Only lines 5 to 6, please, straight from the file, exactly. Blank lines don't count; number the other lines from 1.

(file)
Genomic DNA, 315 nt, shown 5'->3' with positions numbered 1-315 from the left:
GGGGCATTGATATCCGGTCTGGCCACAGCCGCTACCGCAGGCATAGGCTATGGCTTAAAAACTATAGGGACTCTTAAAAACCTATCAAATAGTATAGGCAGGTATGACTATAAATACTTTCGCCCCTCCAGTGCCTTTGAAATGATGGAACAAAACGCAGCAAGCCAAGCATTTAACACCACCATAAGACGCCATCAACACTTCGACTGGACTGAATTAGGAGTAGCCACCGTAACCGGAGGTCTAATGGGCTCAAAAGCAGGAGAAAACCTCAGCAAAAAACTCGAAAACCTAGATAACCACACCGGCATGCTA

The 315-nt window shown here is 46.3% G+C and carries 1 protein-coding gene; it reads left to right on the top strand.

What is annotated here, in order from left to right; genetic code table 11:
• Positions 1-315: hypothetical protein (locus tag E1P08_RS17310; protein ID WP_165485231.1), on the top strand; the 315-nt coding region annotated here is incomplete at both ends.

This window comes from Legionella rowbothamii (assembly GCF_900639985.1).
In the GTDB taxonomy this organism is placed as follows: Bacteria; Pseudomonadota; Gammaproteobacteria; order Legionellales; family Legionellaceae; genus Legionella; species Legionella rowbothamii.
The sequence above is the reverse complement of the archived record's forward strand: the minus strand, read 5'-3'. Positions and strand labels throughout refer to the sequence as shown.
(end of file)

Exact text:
• Positions 1-315: hypothetical protein (locus tag E1P08_RS17310; protein ID WP_165485231.1), on the top strand; the 315-nt coding region annotated here is incomplete at both ends.

This window comes from Legionella rowbothamii (assembly GCF_900639985.1).